Bacon Goes Big


You know how all you across-the-pond folks always brag about how thick and delicious British bacon is and love to deride our streaky American bacon as weak, flimsy, and not worth it? Well, I’m putting you all on notice.

I recently sat down at the bar at The General Greene, one of the many farm-to-table, haute barnyard chic restaurants that has opened in Brooklyn over the last few years. I wanted a little snack to go with my $9 handcrafted cocktail, so we ordered a side of candied bacon. Honestly, I wasn’t expecting much—maybe a bowl of crumbled, caramelized bits that would be gone in 60 seconds.

Um, no. Candied bacon here is basically an entire meal. It’s your standard smoky, salty, American-style bacon (with an added sweet touch), but instead of slicing it into thin, fryable strips, they just serve you the whole damn belly, and you eat it with a knife and fork. Seeing a big, streaky hunk of pig belly served like that is cool because it kinda shows you how they get those tiny slices of bacon out of a big slab of pork. I think I even said out loud “oh, so that’s where bacon comes from.”

OK, so it’s basically like eating five slices of bacon in one bite. So maybe don’t order the whole thing for yourself, or more than once a year. But I gotta give credit to anyone who can still surprise me with bacon.

More: The Best of New Brooklyn Cuisine

More Bacon: Recipes, raves and other bacon bits in Endless Bacon.

(Photo: The General Greene)

Top 10 New Things to Put in Your Drink

We’ve certainly never been against drinking here at ES — it just traditionally takes a back seat to eating. However, in the last year we’ve found ourselves getting more and more excited about cocktails — because every time we go out we discover our favorite ingredients have migrated from the plate to the glass. From fruits and vegetables to spices and more, here are our top 10 favorite new things to mix in our drinks.

10. Saffron

A saffron ice cube anchors the Venetian, one of several new food-inspired cocktails at Tulio in Seattle.

Not just for paella anymore, the Spanish spice has started showing up in cocktail glasses, too. Saffron Restaurant and Lounge in Minneapolis has mixed the pricier-than-gold flakes into saffron-mango mojitos, saffron-blood orange martinis, and their current offering, the gin-based Saffron Rose. Tulio, an Italian restaurant in Seattle, recently introduced The Venetian — a vodka cocktail poured over an orange-y saffron ice cube. For those experimenting at home, the folks over at Video Jug have a video on how to mix a saffron vodka martini. (Tulio photo: Evan Johnson)


9. Beets

Fresh beet juice, ginger and vodka make up the Beetnik at Colorado's Dogwood Cocktail Cabin.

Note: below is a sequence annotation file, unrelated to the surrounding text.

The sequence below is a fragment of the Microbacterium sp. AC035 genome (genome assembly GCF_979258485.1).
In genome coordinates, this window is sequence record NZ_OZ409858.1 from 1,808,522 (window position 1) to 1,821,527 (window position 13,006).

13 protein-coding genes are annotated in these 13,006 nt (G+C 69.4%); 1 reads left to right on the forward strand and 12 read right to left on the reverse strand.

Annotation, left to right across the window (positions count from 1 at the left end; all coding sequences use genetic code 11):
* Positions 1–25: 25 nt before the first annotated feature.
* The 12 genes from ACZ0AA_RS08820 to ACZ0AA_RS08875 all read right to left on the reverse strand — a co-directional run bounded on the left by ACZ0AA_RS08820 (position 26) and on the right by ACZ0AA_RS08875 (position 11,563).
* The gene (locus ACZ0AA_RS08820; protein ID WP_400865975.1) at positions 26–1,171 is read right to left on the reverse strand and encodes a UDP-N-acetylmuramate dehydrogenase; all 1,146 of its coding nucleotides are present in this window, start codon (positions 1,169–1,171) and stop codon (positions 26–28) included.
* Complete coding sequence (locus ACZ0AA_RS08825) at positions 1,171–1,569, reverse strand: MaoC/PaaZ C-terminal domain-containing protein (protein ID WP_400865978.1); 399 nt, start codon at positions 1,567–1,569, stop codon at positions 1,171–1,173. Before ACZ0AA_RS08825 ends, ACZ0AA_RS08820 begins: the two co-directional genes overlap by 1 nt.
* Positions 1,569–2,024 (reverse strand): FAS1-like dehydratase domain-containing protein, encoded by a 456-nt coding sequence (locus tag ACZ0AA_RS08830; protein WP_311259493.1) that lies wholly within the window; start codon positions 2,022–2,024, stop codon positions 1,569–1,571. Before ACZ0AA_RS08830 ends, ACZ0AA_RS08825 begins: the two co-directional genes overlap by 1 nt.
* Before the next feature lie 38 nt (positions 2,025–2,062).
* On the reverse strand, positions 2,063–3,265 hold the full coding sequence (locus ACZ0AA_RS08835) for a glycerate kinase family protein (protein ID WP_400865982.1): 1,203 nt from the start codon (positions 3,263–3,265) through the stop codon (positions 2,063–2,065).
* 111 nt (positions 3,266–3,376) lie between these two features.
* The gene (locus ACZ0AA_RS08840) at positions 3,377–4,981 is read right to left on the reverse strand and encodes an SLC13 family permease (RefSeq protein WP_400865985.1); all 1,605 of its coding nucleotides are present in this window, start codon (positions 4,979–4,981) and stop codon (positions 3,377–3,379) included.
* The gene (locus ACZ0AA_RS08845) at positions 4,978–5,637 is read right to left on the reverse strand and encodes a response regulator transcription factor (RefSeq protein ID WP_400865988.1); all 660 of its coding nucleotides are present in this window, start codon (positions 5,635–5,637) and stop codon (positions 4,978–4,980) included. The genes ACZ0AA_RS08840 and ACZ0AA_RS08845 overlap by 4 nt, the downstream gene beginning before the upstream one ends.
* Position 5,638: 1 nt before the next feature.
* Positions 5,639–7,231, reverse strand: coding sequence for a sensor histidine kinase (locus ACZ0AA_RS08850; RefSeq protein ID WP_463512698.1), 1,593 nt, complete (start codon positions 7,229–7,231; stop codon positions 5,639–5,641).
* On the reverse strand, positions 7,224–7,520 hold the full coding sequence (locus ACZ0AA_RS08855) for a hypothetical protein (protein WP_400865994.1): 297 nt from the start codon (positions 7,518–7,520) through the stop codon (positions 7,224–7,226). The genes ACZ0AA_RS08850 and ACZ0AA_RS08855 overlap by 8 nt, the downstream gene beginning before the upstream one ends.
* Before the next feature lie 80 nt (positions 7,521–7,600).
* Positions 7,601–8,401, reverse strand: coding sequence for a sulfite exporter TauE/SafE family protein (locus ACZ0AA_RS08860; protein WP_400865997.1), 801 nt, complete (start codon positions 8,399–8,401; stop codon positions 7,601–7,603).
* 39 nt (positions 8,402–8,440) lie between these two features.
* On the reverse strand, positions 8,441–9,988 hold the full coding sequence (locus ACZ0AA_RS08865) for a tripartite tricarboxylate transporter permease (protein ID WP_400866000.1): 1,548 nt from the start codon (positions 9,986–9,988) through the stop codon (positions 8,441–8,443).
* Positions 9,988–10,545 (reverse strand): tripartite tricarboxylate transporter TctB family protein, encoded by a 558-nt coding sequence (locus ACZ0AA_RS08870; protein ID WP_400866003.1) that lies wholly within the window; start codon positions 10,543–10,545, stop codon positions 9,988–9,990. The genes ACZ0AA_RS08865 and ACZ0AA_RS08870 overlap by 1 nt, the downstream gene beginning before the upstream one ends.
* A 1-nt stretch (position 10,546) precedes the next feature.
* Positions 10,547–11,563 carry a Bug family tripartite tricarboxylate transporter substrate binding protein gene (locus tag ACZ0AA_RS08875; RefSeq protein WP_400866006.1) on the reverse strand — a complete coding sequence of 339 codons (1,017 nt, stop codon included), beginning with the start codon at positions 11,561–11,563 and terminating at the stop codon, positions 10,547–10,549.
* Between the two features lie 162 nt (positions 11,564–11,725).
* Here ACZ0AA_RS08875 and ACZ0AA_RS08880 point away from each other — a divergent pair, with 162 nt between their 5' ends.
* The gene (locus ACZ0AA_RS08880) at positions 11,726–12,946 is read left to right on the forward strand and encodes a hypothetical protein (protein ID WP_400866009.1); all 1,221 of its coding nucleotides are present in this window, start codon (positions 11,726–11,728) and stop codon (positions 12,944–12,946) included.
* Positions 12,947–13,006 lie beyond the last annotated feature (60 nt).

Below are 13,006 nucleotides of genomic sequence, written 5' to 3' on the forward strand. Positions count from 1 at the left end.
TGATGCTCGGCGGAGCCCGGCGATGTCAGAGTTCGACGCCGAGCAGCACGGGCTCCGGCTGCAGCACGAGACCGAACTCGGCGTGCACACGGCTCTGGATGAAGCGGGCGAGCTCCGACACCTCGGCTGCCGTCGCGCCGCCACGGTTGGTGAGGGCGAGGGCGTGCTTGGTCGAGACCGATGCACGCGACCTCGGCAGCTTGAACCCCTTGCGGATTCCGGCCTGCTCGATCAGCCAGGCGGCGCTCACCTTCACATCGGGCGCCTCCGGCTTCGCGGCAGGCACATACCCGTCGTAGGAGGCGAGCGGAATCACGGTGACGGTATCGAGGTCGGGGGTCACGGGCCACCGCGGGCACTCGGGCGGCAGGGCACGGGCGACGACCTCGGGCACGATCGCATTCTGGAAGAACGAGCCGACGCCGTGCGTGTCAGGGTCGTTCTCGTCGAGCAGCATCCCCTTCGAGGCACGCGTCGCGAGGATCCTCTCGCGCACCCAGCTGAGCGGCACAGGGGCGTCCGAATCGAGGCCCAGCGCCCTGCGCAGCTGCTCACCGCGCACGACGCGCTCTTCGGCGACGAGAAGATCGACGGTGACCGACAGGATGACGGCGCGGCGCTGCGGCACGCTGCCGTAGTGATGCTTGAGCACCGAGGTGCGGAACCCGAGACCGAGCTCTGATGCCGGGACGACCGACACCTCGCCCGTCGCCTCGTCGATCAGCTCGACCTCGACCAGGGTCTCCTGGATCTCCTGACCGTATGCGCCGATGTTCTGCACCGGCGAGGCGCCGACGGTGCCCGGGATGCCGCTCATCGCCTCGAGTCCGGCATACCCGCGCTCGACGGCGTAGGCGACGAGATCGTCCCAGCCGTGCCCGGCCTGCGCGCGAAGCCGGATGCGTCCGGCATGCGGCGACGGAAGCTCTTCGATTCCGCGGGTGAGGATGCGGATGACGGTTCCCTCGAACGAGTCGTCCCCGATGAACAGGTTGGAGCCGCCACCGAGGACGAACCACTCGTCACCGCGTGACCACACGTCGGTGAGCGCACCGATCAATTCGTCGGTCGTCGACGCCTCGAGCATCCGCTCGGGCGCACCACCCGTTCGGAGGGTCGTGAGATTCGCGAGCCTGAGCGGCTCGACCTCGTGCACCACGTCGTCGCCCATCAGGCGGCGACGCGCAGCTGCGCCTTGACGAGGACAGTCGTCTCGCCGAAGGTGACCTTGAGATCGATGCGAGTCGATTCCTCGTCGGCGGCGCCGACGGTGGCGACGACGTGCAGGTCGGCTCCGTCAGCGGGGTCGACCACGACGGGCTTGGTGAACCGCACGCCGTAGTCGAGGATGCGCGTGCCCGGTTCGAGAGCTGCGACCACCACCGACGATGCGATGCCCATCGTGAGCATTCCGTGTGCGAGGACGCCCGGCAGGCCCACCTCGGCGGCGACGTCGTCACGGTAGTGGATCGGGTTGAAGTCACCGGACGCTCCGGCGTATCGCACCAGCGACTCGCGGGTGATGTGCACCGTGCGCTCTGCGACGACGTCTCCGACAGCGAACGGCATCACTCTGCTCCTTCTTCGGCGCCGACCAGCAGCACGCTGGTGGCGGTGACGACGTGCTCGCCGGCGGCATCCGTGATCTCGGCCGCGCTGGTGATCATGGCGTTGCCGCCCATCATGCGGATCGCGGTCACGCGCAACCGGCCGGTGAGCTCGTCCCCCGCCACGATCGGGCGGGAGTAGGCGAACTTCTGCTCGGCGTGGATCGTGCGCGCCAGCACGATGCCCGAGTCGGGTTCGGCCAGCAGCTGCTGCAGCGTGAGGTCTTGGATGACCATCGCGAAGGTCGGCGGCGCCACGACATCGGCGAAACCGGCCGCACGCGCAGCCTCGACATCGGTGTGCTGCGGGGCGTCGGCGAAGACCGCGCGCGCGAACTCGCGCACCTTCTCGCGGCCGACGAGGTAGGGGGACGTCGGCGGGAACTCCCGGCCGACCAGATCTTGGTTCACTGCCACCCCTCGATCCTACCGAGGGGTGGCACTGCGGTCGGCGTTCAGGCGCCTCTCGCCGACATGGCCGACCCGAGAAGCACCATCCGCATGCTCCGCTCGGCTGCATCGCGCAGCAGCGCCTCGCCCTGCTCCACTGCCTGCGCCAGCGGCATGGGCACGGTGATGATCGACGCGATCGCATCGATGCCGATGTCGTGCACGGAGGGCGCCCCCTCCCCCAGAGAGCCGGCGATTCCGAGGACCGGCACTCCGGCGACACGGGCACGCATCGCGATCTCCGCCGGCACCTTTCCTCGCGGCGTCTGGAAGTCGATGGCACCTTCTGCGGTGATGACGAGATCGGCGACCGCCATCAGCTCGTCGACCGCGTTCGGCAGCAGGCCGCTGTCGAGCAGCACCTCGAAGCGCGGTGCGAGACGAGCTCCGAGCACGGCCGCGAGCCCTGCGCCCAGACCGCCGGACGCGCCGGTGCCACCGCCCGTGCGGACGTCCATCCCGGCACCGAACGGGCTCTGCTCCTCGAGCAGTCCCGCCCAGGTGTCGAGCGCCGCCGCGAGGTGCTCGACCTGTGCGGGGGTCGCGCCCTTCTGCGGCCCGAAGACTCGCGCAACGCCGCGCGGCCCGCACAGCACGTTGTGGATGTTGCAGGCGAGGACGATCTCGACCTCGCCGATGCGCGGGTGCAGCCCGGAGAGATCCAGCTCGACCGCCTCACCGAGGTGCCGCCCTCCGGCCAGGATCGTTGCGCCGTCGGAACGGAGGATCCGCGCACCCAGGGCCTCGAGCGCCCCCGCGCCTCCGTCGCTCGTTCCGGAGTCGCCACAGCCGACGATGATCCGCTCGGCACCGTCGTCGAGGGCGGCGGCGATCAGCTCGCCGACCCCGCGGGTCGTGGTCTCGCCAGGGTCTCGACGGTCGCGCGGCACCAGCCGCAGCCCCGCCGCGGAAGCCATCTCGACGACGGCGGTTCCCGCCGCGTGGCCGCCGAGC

It’s hard to make a drink look more dramatic than when filled up with bright red beet juice, as in the beet sangria at New York’s Tailor or the Beetnik, a vodka-ginger-beet concoction served at Crested Butte, Colorado’s Dogwood Cocktail Cabin. Meanwhile, the gals at The Humble Kitchen have a recipe for their own tequila-based Beetnik. (Dogwood photo: eenwall)

8. Mole

Mole bitters liven up the Palermo Gentleman at Death + Co. in New York.

Mexico’s spicy-sweet chocolate treat is making the surprising transition from tamales to cocktails via Bittermens Bitters newest product, Xocolatl Mole Bitters. A neat way to add quite a substantial kick to any drink, the mole bitters are showing up in new cocktails like the tequila-based Chipilo at Brooklyn’s Buttermilk Channel and several options at Manhattan’s Death + Co. (Photo: Vidiot)

7. Sriracha

Every Top Chef contestant’s favorite secret ingredient can save a cocktail menu too, as in “El Scorcho,” a fiery mix of habanero infused vodka, sriracha, and jalapeno foam at Bend, Oregon’s Blacksmith restaurant. The sauce also makes a great replacement for Tabasco in bloody Marys — the blog White on Rice Couple has a great recipe, and if you want to get super-serious, check out their instructions on how to make sriracha from scratch. (Photo: White on Rice Couple)

6. Chinese Five Spice

A Chinese five spice grilled lemon garnishes the Fortune Teller at Bar Pleiades in New York.

Another ingredient Chinese chefs may be shocked to discover in American cocktails, C5S is showing up both as a garnish, as in the Fortune Teller drink served at the Surrey Hotel‘s new Bar Pleiades in New York, and as the basis of a drink, such as Imbibe magazine’s Five-Spice Fizz. (Photo: Bar Pleiades)

Next: Top 5 New Things to Put in Your Drink